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At Slumber Ease, our goal is to help you get the best possible sleep so you can live the life you want. This month we’re gathering more of the best resources and research to help you rest effectively.

Last month we looked into sleep supplements, found out about a woman who swallowed her engagement ring in her sleep, and discovered a U2 song is the most effective in the world for putting young children to sleep. You can learn more in our September Best Sleep Roundup.

Best Sleep Products:

If you enjoy the feeling of being held or hugged as you sleep, you’ll probably love the COMHO Weighted Blanket with Cooling Cotton. This blanket is designed to evenly fit your body and increase the time you spend in a deep sleep.

The COMHO blanket also shines in the materials category. These blankets make use of 100% natural cotton, making it more comfortable and breathable than many synthetic blankets. Nanoceramic beads reduce the noise from movement. A multi-layer design makes the blanket warm and durable, with advanced dewing techniques that can help you avoid cracking in the quilting.

For couples looking for a larger weighted blanket, the OMYSTYLE 15lb King Size weighted blanket may be ideal. This gigantic blanket provides light pressure and comes with a carry bag.

This blanket is made with a combination of 100% cotton and glass beads. The 7-layer design creates gentle pressure to encourage deeper, more restful sleep.

Sleep Science Roundup

sleepless woman​Working Americans are getting less sleep than they did just a decade ago, according to new research based on data from the National Health Interview Survey. Researchers found that the prevalence of inadequate sleep, defined as seven hours or less, increased from 30.9% in 2010 to 35.6% in 2018.

To make matters worse, the workers most affected were those in occupations that help save lives. Around half of police officers and health care workers get less than seven hours of sleep per night, with many getting as few five. Transportation workers such as truck drivers were also less likely to get sufficient sleep.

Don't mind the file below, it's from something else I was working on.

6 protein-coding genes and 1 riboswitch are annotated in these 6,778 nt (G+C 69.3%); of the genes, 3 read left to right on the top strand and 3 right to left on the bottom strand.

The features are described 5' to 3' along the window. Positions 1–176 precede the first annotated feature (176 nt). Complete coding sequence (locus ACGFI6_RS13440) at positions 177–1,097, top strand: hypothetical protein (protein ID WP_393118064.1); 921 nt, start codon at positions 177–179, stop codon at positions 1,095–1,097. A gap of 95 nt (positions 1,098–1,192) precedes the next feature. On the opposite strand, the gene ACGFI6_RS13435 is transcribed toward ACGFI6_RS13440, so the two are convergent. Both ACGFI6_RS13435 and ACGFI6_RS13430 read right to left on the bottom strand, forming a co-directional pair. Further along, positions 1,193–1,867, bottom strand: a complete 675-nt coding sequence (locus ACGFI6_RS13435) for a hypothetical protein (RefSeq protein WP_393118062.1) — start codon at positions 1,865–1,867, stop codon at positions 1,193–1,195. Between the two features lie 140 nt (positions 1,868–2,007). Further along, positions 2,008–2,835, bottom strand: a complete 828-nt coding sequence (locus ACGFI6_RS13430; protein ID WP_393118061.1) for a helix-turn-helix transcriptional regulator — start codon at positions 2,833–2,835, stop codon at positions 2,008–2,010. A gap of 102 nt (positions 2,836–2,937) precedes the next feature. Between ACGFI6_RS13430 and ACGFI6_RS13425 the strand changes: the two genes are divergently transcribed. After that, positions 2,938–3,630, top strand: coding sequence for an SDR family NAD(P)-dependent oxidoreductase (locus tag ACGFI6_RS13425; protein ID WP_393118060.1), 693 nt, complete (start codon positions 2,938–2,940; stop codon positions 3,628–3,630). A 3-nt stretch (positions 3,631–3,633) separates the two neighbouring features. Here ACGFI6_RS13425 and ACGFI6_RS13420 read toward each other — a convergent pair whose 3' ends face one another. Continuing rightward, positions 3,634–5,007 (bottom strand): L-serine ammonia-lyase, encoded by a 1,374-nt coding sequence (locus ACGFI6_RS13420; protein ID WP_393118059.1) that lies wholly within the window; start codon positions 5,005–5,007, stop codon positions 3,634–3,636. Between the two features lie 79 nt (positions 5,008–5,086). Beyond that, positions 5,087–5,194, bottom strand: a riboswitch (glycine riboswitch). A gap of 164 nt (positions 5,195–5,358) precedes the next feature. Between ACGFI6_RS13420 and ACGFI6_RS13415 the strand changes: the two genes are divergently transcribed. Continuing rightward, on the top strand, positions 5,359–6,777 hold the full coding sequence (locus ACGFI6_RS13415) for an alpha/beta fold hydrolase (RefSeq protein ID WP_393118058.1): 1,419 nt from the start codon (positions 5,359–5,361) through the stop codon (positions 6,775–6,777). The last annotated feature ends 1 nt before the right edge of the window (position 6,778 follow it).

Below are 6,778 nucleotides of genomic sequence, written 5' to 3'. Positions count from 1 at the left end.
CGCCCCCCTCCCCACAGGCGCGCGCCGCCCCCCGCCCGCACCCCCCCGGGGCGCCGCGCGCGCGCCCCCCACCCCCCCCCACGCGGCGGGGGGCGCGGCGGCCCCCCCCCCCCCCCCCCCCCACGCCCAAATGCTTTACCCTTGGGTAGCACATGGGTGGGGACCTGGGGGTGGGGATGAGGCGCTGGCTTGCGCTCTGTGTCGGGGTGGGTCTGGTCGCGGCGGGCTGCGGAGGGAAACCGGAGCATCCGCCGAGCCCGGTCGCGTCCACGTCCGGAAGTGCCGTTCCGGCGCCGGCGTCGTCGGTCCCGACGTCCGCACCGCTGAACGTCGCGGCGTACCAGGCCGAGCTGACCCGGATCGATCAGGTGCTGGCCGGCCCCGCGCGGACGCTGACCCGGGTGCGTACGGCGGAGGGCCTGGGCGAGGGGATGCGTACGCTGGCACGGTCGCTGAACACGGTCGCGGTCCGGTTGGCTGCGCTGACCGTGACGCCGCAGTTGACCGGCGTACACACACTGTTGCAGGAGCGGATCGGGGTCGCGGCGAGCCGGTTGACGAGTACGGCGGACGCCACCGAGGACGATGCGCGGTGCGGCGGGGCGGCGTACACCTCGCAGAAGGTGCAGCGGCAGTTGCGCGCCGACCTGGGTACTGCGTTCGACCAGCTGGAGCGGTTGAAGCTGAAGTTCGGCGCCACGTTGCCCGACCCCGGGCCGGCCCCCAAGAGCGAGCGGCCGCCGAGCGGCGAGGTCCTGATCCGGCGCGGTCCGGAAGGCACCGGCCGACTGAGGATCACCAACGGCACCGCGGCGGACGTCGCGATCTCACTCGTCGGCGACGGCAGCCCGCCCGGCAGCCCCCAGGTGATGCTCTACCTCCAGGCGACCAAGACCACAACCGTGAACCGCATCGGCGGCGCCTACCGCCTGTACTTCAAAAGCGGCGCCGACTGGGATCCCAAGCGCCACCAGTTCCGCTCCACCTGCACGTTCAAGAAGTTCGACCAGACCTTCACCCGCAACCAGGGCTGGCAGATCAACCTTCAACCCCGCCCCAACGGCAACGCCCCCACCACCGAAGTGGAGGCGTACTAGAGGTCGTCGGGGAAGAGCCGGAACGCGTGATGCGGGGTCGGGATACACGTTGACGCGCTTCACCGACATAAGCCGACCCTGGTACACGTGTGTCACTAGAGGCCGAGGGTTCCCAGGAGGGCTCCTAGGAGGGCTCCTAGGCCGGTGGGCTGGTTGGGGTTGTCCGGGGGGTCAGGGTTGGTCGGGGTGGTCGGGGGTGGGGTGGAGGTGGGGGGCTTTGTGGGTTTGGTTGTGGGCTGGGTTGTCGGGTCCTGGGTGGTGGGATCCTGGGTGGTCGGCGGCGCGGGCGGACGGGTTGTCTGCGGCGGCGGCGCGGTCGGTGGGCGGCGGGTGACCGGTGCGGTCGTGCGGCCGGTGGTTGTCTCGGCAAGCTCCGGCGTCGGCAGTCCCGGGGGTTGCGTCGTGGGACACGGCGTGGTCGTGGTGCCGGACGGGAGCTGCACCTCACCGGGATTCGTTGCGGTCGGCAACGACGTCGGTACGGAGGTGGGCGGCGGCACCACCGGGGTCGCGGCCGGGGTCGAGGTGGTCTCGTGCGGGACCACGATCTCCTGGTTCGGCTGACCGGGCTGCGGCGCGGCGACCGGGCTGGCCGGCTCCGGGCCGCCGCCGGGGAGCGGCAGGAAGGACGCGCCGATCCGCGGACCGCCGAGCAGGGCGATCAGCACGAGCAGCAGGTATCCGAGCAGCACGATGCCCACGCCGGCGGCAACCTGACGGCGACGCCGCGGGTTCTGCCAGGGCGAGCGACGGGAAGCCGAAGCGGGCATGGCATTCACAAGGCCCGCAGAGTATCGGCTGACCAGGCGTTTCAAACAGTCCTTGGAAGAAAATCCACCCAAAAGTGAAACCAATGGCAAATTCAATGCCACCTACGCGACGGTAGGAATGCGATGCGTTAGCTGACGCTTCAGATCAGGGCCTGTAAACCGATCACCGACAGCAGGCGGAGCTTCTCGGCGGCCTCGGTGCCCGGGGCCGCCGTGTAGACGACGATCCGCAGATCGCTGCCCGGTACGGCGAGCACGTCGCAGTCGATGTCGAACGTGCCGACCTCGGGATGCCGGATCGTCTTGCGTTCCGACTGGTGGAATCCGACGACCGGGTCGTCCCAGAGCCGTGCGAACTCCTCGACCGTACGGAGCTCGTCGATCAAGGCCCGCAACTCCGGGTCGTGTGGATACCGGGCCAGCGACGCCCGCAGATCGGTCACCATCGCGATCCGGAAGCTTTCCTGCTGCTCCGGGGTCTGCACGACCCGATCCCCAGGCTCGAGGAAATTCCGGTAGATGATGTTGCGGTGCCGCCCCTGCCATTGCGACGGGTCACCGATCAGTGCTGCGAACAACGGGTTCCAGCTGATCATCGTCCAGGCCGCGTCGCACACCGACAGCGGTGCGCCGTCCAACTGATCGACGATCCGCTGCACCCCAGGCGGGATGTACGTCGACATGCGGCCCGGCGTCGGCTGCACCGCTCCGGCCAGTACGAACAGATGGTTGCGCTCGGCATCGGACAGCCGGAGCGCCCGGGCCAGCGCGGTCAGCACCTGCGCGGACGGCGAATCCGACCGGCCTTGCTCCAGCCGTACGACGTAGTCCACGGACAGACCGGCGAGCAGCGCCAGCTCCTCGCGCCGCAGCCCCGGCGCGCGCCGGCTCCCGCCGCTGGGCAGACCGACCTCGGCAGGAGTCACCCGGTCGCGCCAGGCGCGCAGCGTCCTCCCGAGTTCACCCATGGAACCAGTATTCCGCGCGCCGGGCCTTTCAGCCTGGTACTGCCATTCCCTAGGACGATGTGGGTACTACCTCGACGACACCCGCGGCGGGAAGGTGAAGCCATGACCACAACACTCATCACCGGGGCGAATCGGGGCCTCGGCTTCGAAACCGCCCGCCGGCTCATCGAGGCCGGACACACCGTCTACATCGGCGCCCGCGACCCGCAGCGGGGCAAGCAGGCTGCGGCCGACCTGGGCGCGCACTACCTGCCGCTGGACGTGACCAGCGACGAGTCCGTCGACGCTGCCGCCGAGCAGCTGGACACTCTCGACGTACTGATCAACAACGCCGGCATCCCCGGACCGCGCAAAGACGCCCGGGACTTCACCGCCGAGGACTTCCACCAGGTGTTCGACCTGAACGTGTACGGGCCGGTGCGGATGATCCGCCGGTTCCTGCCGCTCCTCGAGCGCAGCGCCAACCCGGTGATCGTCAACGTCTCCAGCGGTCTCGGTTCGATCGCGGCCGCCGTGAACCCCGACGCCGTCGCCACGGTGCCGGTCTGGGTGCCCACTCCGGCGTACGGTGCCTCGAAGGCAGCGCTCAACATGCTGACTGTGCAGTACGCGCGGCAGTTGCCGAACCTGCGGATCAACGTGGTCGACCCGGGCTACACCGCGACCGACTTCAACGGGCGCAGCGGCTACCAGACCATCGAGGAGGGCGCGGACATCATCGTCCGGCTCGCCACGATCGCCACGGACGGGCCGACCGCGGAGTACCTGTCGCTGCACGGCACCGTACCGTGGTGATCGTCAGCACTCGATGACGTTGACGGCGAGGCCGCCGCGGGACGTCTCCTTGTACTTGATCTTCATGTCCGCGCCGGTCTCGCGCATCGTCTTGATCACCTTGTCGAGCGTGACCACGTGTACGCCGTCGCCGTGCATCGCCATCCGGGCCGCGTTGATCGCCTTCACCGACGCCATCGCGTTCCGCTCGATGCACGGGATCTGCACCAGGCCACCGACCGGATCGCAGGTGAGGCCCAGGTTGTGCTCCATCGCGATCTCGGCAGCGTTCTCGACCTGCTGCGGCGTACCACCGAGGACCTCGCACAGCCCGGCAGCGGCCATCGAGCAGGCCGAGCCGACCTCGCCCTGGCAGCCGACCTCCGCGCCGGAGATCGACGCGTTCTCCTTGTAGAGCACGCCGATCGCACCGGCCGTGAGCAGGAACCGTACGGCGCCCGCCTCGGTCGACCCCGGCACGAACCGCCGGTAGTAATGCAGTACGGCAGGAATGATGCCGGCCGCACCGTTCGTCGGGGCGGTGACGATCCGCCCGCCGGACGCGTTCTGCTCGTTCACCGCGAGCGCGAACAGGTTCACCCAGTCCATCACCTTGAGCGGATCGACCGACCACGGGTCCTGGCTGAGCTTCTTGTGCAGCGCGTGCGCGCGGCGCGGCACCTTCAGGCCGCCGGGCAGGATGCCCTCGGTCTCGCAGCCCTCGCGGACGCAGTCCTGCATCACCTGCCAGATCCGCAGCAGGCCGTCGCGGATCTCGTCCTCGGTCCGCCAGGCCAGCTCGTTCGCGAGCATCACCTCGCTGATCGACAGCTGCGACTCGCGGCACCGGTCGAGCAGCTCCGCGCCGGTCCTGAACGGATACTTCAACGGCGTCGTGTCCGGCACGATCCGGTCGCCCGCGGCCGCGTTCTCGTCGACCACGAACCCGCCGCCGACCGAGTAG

Struggling to maintain a healthy weight? Getting more sleep could help reduce your food cravings. Good sleep hygiene can lead to reduced hunger, as well as a reduced desire for sweet and salty foods.

Studies show that a single night of sleep deprivation changes the levels of your hunger and appetite hormones. When you are under-rested, your body craves extra calories that it wouldn’t if you had enough sleep.

Better Sleep in the News

A sleep doctor is helping the Washington Nationals chase the World Series title. Dr. Meeta Singh, a sleep expert based in Michigan, gives the Nationals detailed recommendations on every aspect of sleep, from the best times to travel after games for sleep to how to become more alert before night games. Players are encouraged to wear special orange-tinted glasses while on their cell phones late at night.

“It’s similar to how we make sleep schedules for astronauts,” she said in a recently published article.

The doctor sends the team a sleep schedule every two weeks with advice based on their travel schedule. Every tiny sleep improvement gives the team a slight edge in areas like reaction times and preventing injuries.

A new California law mandates later start times for students in middle and high school. Beginning in 2020, middle schools will begin no earlier than 8 a.m. and high schools will need to start no earlier than 8:30.

This comes after years of overwhelming evidence that teens’ performance in school is impaired by early wakeup times. Many adolescents experience biological changes that put them on a later circadian rhythm, making it more difficult to fall asleep at the necessary time to wake up well-rested for early classes.

Individual cities and school districts have implemented similar policies, but the California law is the first statewide response to the teen sleep epidemic. A recent study done with Seattle Public Schools students found that shifting start times forward by nearly an hour helped highs school students get 34 more minutes of sleep on average.

 

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